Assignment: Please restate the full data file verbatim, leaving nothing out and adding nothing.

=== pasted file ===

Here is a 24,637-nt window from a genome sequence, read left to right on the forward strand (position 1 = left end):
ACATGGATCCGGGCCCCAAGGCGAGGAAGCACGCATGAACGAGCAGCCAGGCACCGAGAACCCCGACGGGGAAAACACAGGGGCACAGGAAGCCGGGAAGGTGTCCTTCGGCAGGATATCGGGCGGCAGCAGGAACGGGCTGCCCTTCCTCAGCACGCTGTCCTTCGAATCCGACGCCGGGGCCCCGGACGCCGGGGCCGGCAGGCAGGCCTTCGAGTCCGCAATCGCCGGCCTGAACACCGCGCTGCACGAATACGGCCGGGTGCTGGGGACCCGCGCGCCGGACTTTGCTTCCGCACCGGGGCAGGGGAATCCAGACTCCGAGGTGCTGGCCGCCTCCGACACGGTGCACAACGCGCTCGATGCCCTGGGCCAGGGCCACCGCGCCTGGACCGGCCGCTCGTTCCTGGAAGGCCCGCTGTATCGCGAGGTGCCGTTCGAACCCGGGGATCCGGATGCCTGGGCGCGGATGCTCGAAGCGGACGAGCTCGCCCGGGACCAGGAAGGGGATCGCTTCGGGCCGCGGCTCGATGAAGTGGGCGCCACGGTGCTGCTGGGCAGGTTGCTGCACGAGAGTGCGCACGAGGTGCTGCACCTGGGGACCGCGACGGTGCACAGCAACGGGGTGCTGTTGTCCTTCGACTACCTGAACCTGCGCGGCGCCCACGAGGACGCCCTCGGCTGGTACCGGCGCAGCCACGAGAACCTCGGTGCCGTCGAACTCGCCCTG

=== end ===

Here is a 24,637-nt window from a genome sequence, read left to right on the forward strand (position 1 = left end):
ACATGGATCCGGGCCCCAAGGCGAGGAAGCACGCATGAACGAGCAGCCAGGCACCGAGAACCCCGACGGGGAAAACACAGGGGCACAGGAAGCCGGGAAGGTGTCCTTCGGCAGGATATCGGGCGGCAGCAGGAACGGGCTGCCCTTCCTCAGCACGCTGTCCTTCGAATCCGACGCCGGGGCCCCGGACGCCGGGGCCGGCAGGCAGGCCTTCGAGTCCGCAATCGCCGGCCTGAACACCGCGCTGCACGAATACGGCCGGGTGCTGGGGACCCGCGCGCCGGACTTTGCTTCCGCACCGGGGCAGGGGAATCCAGACTCCGAGGTGCTGGCCGCCTCCGACACGGTGCACAACGCGCTCGATGCCCTGGGCCAGGGCCACCGCGCCTGGACCGGCCGCTCGTTCCTGGAAGGCCCGCTGTATCGCGAGGTGCCGTTCGAACCCGGGGATCCGGATGCCTGGGCGCGGATGCTCGAAGCGGACGAGCTCGCCCGGGACCAGGAAGGGGATCGCTTCGGGCCGCGGCTCGATGAAGTGGGCGCCACGGTGCTGCTGGGCAGGTTGCTGCACGAGAGTGCGCACGAGGTGCTGCACCTGGGGACCGCGACGGTGCACAGCAACGGGGTGCTGTTGTCCTTCGACTACCTGAACCTGCGCGGCGCCCACGAGGACGCCCTCGGCTGGTACCGGCGCAGCCACGAGAACCTCGGTGCCGTCGAACTCGCCCTG